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ARS Home » Southeast Area » New Orleans, Louisiana » Southern Regional Research Center » Cotton Chemistry and Utilization Research » Research » Publications at this Location » Publication #207035

Title: Mechanical Analyses of Real Time Warp Yarn Tensions in Size-Free Weaving

item Sawhney, Amar
item Condon, Brian

Submitted to: National Cotton Council Beltwide Cotton Conference
Publication Type: Proceedings
Publication Acceptance Date: 4/1/2007
Publication Date: 6/15/2007
Citation: Singh, K.V., Sawhney, A.P., Subramanian, J., Condon, B.D., Pang, S. 2007. Mechanical Analyses of Real Time Warp Yarn Tensions in Size-Free Weaving. National Cotton Council Beltwide Cotton Conference. CDROM. p. 567-571.

Interpretive Summary: For centuries, cotton fabrics have always been woven by sizing or coating the cotton singles warp yarns with a suitable adhesive, such as starch, carboxy methyl cellulose (CMC), or polyvinyl alcohol, etc., in order to increase breaking strength and abrasion resistance of the yarns and, hence, to achieve efficient weaving. However, warp sizing and the subsequent fabric desizing are costly, complex and, more importantly, environment-sensitive processes. Based on recommendation of cotton textile industry, the Agricultural Research Service, USDA, initiated research to explore feasibility of reducing or preferably eliminating the warp sizing. Preliminary research investigations at least have revealed the mechanical feasibility of size-free weaving of cotton fabrics. However, the fabric quality is not yet satisfactory and shows numerous, tiny defects. Besides other factors, the yarn abrasion in weaving is a complex function of the yarn structure, tension and friction. This research comprehensively investigated the real-time dynamic tensions of single strands of the warp, in order to have a better understanding of the fabric defects. The results show that the yarn tension and friction during weaving indeed are the critical factors in controlling the yarn abrasion and hence fabric defects.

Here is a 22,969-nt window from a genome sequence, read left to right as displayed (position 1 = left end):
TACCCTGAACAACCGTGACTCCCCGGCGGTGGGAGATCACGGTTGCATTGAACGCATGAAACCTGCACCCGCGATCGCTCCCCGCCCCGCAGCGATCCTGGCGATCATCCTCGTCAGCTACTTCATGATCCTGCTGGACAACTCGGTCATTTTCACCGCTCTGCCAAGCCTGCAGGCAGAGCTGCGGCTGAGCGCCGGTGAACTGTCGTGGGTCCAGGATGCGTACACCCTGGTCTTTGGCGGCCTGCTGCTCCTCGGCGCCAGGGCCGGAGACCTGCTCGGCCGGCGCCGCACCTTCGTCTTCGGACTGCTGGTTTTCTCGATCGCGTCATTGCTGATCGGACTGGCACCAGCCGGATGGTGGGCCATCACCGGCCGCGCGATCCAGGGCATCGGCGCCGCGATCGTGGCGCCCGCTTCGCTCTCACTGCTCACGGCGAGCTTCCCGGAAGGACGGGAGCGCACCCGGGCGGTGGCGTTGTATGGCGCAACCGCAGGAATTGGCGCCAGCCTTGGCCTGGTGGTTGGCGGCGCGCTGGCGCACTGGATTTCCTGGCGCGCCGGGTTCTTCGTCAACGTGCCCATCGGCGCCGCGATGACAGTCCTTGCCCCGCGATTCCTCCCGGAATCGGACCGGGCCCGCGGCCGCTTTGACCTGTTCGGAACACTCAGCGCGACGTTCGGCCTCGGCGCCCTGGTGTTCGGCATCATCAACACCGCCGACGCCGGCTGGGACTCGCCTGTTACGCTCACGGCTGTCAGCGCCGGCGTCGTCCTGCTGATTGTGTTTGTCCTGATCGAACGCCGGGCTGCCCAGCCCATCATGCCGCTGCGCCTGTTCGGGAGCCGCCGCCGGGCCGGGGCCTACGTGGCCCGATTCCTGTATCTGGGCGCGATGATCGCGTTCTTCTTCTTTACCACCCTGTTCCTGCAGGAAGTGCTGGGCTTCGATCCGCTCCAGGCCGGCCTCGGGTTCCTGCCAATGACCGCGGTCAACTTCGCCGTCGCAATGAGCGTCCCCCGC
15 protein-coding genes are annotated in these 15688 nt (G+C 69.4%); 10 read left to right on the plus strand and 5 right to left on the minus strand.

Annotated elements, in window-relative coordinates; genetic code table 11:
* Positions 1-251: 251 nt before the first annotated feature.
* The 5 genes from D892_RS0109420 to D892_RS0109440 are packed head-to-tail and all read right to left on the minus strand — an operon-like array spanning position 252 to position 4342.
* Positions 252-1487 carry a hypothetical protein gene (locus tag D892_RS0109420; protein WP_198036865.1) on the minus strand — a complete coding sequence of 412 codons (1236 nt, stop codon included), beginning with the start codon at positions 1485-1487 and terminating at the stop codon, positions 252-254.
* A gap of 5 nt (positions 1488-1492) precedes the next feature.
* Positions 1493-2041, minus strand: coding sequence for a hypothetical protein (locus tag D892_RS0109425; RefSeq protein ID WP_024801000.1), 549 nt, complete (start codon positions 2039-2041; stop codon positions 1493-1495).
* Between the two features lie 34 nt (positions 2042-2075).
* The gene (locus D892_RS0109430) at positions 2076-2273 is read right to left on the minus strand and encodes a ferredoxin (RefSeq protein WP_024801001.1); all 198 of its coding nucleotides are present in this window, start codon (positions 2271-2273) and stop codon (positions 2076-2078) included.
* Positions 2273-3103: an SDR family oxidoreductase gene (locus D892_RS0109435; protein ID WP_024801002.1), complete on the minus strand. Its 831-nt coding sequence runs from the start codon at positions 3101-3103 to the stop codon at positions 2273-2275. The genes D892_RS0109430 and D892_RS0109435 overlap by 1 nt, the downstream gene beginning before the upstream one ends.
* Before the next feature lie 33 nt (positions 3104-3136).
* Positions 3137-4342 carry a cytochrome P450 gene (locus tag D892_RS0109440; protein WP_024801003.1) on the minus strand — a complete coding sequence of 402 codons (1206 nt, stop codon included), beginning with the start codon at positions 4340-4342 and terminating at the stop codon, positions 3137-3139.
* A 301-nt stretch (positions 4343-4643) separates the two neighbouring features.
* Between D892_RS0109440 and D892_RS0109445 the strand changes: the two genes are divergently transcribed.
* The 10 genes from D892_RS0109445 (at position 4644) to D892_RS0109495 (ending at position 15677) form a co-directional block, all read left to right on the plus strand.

Technical Abstract: A 100% cotton, size-less common warp was used to study the real-time tensions of single strands of the warp during weaving on a high-speed weaving machine. The machine was operated under almost mill-like conditions. In order to investigate the independent effects of the weaving speed and fabric construction on the tension behavior/fluctuations of individual warp yarns, the speed was varied, in steps, from 250 to 550 picks (the machine’s maximum speed possible) per minute and the pick density was varied from 20 to 50 picks per inch, while maintaining the same ½-twill weave structure. Analyses of the single-strand (SS) real-time, dynamic tensions computed online revealed: (1) tension fluctuations within a weaving cycle of 360 degrees; (2) tension variations among different strands of the warp; and (3) overall tension variations and fluctuations caused by the different weaving speeds and fabric constructions (pick densities). Results showed that the SS tension varied from a minimum 20 g (when the shed was level) to almost 100g at the (beat-up) peak. Further, the tension variations among different strands in the body of the warp were not significant, showing that the original, inherited “virgin” tensions of the warp yarns on the loom beam were uniform and consistent. Furthermore, the dynamic yarn tensions were considerably influenced by the basic (set) ground warp tension (~100 kgf) and the pick density. The weaving speed did not have much influence either on the absolute tension value or on its fluctuations within a weaving cycle. This manuscript describes the test results, along with the experimental set-up that included a state-of-the-art yarn tension meter, computer and accessories, and the various on-line yarn tension graphs obtained.